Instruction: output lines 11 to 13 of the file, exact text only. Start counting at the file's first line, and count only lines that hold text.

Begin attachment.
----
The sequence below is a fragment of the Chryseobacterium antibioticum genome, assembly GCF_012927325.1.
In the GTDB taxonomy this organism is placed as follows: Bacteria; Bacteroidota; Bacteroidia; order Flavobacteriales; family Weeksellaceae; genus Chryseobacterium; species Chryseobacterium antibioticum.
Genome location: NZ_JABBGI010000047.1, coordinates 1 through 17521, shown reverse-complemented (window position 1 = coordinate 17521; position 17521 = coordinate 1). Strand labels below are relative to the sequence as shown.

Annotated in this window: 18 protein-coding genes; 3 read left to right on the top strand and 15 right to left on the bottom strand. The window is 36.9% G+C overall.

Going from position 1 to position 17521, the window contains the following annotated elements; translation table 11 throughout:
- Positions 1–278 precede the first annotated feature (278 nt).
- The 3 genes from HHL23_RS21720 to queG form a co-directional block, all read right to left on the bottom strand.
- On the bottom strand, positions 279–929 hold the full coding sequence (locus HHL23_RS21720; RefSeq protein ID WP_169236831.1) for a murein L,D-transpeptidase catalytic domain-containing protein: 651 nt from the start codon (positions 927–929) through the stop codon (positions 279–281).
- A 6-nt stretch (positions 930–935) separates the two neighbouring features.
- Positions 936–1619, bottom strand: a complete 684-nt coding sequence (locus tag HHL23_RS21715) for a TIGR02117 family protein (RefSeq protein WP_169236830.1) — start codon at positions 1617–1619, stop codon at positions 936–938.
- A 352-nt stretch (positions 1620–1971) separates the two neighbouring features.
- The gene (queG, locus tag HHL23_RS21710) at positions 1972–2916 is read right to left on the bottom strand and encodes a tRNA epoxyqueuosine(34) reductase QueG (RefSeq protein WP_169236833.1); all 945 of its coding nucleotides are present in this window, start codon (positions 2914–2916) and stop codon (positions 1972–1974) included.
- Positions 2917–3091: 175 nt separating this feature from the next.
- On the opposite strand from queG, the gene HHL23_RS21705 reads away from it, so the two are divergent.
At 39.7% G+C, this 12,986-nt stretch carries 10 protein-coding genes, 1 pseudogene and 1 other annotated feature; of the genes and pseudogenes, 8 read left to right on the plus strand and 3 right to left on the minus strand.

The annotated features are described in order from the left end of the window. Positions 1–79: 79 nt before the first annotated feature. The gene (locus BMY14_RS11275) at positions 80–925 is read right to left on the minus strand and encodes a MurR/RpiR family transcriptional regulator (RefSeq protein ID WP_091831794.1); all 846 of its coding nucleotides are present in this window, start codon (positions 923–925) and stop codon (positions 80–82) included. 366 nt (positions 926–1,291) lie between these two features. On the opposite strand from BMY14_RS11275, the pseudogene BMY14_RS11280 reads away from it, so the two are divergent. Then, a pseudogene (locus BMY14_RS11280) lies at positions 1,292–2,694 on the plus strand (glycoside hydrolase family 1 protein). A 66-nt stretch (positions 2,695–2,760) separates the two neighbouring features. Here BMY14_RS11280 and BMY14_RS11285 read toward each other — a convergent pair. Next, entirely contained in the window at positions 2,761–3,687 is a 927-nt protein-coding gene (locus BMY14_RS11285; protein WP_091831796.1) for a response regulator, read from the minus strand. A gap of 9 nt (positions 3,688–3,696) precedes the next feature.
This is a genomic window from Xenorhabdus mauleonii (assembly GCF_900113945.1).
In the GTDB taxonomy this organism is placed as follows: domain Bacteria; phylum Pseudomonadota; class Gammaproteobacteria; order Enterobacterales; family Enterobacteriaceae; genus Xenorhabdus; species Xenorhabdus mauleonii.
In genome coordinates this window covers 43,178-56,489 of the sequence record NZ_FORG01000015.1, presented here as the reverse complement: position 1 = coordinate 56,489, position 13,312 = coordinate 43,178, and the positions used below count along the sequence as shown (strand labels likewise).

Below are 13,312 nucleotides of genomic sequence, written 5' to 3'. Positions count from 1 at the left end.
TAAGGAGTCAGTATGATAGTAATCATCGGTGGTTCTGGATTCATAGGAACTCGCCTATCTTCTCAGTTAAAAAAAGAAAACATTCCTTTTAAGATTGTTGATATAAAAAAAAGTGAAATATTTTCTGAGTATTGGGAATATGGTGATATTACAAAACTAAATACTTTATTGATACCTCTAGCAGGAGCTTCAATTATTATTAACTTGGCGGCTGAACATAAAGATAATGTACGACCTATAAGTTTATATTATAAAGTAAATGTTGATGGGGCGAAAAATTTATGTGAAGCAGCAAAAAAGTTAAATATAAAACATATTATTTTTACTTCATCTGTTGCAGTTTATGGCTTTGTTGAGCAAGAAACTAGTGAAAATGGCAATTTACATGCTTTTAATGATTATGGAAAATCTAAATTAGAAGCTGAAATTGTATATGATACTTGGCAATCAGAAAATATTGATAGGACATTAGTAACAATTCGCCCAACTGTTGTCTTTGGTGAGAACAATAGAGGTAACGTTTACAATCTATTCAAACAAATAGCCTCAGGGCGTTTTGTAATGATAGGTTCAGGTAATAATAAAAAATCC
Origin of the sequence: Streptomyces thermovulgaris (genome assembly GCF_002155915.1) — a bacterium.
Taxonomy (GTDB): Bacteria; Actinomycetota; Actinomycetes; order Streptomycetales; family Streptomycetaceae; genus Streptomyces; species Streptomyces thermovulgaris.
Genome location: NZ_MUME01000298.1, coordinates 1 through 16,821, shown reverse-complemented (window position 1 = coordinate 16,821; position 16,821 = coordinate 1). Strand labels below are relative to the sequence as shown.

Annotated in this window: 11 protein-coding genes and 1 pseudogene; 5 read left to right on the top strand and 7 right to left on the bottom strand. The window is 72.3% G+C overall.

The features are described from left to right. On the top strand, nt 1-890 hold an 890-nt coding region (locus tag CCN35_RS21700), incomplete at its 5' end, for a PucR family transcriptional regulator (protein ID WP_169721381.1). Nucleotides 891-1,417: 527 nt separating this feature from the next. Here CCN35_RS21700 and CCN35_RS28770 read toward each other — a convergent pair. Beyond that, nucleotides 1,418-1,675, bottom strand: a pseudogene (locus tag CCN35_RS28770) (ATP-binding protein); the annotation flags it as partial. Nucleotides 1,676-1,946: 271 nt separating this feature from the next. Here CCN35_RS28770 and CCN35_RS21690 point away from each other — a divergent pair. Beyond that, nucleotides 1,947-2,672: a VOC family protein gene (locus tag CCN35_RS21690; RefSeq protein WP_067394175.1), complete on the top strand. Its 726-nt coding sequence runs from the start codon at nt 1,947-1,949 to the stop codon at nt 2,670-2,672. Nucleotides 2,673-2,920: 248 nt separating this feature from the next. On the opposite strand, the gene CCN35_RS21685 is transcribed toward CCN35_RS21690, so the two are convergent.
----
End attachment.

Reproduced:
- A 352-nt stretch (positions 1620–1971) separates the two neighbouring features.
- The gene (queG, locus tag HHL23_RS21710) at positions 1972–2916 is read right to left on the bottom strand and encodes a tRNA epoxyqueuosine(34) reductase QueG (RefSeq protein WP_169236833.1); all 945 of its coding nucleotides are present in this window, start codon (positions 2914–2916) and stop codon (positions 1972–1974) included.
- Positions 2917–3091: 175 nt separating this feature from the next.